Students follow in their farming families footsteps
ALGEBRA and creative writing was put on the backburner during August as three students from Toogoolawah State High School swapped time in the classroom for work at the Ekka.
Students Nikyla Richardson, Jack Williamson and Olivia Delaforce took out third in the junior judging as group of three, living their agricultural dreams and following in the footsteps of their families.
Grade 10 student Nikyla's grandfather has worked in the cattle industry for the past 60 years, and Nikyla said the event provided life experiences she hoped to use in the future as she pursued a career in the agricultural industry.
After a lengthy break, the school returned to the Ekka show ring, making the wait worth while with three cattle claiming top spots in two different categories.
The cattle are part of the school's foundation heard, which started through a partnership with Mt Brisbane Droughtmaster Stud.
School principal Ross Jardine said working with the cattle prepared the students for a future in the agriculture industry.
"It's very important in our school because it contributes to pathways and careers or it's a passion or a hobby,” Mr Jardine said.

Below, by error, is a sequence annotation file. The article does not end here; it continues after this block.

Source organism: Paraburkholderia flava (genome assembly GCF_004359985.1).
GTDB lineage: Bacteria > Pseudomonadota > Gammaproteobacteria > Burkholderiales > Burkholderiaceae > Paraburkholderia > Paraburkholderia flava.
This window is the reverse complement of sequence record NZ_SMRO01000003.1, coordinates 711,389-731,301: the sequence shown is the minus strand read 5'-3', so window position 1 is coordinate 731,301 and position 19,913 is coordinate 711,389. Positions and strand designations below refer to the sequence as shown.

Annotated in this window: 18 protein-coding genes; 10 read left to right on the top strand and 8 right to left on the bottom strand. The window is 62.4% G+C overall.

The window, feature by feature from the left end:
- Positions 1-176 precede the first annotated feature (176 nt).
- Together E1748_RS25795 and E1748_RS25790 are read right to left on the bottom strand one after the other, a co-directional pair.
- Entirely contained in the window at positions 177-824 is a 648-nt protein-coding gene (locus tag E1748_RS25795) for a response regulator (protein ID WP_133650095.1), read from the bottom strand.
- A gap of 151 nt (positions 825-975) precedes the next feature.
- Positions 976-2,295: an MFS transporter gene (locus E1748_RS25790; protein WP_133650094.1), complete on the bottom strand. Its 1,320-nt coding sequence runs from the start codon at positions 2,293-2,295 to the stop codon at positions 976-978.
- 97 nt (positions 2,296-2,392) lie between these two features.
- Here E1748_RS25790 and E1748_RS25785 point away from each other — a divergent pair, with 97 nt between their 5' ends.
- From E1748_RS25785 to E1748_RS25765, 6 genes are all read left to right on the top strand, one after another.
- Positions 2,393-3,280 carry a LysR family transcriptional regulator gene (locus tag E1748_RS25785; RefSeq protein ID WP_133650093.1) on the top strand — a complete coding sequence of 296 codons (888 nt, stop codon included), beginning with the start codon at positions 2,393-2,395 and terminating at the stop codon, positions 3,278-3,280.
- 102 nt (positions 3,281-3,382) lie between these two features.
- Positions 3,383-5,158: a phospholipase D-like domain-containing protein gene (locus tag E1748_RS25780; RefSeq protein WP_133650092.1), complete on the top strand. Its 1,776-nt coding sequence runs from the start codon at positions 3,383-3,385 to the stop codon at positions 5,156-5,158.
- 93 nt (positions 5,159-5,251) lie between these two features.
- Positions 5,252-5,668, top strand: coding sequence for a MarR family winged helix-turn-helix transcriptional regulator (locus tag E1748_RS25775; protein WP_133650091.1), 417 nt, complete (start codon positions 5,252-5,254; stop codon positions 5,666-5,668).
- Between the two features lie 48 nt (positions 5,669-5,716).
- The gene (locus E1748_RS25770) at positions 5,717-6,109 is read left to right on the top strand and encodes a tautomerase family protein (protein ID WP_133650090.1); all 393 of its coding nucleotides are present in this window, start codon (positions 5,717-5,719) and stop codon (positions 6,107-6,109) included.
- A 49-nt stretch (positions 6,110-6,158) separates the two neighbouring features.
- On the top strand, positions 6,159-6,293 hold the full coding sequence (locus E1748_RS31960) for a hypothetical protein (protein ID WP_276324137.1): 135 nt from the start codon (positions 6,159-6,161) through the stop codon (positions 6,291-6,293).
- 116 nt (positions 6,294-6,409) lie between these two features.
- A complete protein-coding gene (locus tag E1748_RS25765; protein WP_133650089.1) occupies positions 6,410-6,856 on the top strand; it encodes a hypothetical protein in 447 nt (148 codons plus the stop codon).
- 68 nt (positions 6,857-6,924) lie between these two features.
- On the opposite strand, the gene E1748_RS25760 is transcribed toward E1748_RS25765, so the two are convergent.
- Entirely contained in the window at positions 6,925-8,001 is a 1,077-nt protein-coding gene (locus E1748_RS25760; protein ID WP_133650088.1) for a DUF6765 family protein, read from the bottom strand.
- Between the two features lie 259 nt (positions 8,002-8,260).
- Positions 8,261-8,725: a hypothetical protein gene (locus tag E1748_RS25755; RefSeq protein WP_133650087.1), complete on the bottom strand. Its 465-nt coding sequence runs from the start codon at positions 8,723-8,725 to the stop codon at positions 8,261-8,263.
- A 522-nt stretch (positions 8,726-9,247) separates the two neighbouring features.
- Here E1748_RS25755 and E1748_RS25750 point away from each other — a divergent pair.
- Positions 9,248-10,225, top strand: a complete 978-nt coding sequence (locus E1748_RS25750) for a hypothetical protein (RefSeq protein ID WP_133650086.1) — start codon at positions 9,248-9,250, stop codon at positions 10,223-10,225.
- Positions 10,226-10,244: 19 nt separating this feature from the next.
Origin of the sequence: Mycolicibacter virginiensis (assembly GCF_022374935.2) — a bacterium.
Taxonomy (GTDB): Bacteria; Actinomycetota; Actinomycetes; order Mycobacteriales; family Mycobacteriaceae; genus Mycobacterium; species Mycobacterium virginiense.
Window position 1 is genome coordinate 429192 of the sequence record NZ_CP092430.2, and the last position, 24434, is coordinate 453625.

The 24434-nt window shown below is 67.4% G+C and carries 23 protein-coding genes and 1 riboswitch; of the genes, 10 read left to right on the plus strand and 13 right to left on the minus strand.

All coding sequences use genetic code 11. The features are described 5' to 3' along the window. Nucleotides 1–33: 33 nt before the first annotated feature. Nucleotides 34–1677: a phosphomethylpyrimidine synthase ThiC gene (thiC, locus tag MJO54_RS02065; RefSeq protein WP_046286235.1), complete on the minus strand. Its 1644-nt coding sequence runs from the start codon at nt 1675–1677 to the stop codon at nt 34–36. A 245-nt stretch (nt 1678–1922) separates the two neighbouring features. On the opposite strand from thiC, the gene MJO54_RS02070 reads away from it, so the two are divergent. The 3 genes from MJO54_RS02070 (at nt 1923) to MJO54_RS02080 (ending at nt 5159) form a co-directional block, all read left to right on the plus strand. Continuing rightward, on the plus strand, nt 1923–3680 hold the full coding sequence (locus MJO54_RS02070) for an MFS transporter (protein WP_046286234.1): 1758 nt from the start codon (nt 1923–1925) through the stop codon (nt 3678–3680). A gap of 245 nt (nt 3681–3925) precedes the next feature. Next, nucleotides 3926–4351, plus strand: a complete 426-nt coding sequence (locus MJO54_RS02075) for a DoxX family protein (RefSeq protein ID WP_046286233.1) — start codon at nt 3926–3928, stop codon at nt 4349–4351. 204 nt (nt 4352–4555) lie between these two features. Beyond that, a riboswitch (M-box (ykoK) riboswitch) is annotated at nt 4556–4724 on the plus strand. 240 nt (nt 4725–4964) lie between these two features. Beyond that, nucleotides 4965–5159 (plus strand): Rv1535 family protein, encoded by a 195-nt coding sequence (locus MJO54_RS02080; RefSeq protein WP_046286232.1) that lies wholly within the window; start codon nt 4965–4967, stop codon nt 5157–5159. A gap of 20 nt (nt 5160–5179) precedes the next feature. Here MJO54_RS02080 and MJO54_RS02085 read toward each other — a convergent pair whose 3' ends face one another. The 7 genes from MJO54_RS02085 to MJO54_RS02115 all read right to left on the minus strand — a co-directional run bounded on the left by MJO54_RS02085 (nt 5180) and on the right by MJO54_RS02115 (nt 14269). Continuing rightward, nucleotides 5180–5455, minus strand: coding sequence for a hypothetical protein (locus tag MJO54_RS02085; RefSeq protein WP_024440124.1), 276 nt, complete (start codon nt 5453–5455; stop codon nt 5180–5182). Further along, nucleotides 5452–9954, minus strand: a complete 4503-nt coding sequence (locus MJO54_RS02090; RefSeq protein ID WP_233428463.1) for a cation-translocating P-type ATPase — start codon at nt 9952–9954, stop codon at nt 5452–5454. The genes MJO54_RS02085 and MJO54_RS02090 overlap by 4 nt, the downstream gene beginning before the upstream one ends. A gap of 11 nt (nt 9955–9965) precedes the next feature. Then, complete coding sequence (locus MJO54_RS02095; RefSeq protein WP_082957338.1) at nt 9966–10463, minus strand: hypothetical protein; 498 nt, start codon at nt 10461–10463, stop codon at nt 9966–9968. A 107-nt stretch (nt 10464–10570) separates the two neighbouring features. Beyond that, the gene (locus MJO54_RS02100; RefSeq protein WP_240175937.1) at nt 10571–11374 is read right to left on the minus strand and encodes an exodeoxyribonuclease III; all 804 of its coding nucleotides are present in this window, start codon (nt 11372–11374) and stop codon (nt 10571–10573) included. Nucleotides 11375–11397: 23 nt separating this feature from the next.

Dubbed the 'cattle showing kids', the students who work with the cattle make sure they have daily contact with the animals.
"We look forward to it all the time, for us cattle showing kids we go up there every break, we just love working with the cattle,” Nikyla said.
Mt Brisbane Droughtmaster Stud Co-owner Carli McConnel said she was extremely proud of what the young group have achieved.
Ms McConnel, who runs 2,000 head of cattle across 4046 hectares, said showing cattle provided children with vital life lessons.
"It teaches you so many different things, all my children showed cattle or went in young judges, it's great help with public speaking,” she said.
Both parties of the successful partnership plan to keep working together in hope of establishing the school's very own stud.